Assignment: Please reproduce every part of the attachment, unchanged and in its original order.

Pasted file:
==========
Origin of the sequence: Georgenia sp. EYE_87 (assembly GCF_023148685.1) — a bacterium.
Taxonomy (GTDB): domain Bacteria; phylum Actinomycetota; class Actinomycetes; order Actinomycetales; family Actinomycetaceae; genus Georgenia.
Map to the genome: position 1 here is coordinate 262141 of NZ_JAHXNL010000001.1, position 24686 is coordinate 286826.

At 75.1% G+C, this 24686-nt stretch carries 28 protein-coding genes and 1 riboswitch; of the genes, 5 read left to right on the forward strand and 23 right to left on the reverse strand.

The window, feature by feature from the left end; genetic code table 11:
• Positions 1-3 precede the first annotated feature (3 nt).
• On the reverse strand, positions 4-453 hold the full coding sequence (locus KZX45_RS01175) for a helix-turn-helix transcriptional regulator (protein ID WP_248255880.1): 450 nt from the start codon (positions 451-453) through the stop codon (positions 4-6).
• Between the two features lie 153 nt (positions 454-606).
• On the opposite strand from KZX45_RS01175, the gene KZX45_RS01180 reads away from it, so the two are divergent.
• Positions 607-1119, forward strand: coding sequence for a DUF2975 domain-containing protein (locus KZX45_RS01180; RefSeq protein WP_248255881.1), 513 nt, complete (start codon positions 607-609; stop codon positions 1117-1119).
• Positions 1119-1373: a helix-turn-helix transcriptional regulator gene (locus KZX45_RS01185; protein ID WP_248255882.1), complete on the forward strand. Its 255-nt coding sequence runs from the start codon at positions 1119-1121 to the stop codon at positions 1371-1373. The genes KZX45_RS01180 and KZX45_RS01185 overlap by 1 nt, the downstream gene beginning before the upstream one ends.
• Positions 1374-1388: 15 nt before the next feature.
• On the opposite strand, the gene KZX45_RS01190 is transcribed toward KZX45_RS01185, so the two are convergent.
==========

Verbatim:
Origin of the sequence: Georgenia sp. EYE_87 (assembly GCF_023148685.1) — a bacterium.
Taxonomy (GTDB): domain Bacteria; phylum Actinomycetota; class Actinomycetes; order Actinomycetales; family Actinomycetaceae; genus Georgenia.
Map to the genome: position 1 here is coordinate 262141 of NZ_JAHXNL010000001.1, position 24686 is coordinate 286826.

At 75.1% G+C, this 24686-nt stretch carries 28 protein-coding genes and 1 riboswitch; of the genes, 5 read left to right on the forward strand and 23 right to left on the reverse strand.

The window, feature by feature from the left end; genetic code table 11:
• Positions 1-3 precede the first annotated feature (3 nt).
• On the reverse strand, positions 4-453 hold the full coding sequence (locus KZX45_RS01175) for a helix-turn-helix transcriptional regulator (protein ID WP_248255880.1): 450 nt from the start codon (positions 451-453) through the stop codon (positions 4-6).
• Between the two features lie 153 nt (positions 454-606).
• On the opposite strand from KZX45_RS01175, the gene KZX45_RS01180 reads away from it, so the two are divergent.
• Positions 607-1119, forward strand: coding sequence for a DUF2975 domain-containing protein (locus KZX45_RS01180; RefSeq protein WP_248255881.1), 513 nt, complete (start codon positions 607-609; stop codon positions 1117-1119).
• Positions 1119-1373: a helix-turn-helix transcriptional regulator gene (locus KZX45_RS01185; protein ID WP_248255882.1), complete on the forward strand. Its 255-nt coding sequence runs from the start codon at positions 1119-1121 to the stop codon at positions 1371-1373. The genes KZX45_RS01180 and KZX45_RS01185 overlap by 1 nt, the downstream gene beginning before the upstream one ends.
• Positions 1374-1388: 15 nt before the next feature.
• On the opposite strand, the gene KZX45_RS01190 is transcribed toward KZX45_RS01185, so the two are convergent.